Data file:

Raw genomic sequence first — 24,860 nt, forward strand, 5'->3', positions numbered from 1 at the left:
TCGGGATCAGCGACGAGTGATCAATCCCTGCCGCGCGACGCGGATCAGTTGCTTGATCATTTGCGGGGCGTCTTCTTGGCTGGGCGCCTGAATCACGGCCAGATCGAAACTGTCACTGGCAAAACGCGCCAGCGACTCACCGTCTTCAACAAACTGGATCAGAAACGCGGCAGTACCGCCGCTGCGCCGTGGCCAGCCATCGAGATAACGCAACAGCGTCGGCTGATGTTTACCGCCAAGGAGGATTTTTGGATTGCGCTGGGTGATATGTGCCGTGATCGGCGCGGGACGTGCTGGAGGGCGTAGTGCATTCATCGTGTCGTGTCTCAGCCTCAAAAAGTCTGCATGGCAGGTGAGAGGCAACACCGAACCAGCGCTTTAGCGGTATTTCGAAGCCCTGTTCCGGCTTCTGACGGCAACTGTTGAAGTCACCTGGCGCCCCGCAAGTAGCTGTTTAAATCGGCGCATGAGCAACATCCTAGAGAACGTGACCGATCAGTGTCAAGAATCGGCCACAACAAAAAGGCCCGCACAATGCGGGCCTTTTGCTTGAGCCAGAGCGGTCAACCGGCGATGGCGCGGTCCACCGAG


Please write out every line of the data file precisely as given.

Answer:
Raw genomic sequence first — 24,860 nt, forward strand, 5'->3', positions numbered from 1 at the left:
TCGGGATCAGCGACGAGTGATCAATCCCTGCCGCGCGACGCGGATCAGTTGCTTGATCATTTGCGGGGCGTCTTCTTGGCTGGGCGCCTGAATCACGGCCAGATCGAAACTGTCACTGGCAAAACGCGCCAGCGACTCACCGTCTTCAACAAACTGGATCAGAAACGCGGCAGTACCGCCGCTGCGCCGTGGCCAGCCATCGAGATAACGCAACAGCGTCGGCTGATGTTTACCGCCAAGGAGGATTTTTGGATTGCGCTGGGTGATATGTGCCGTGATCGGCGCGGGACGTGCTGGAGGGCGTAGTGCATTCATCGTGTCGTGTCTCAGCCTCAAAAAGTCTGCATGGCAGGTGAGAGGCAACACCGAACCAGCGCTTTAGCGGTATTTCGAAGCCCTGTTCCGGCTTCTGACGGCAACTGTTGAAGTCACCTGGCGCCCCGCAAGTAGCTGTTTAAATCGGCGCATGAGCAACATCCTAGAGAACGTGACCGATCAGTGTCAAGAATCGGCCACAACAAAAAGGCCCGCACAATGCGGGCCTTTTGCTTGAGCCAGAGCGGTCAACCGGCGATGGCGCGGTCCACCGAG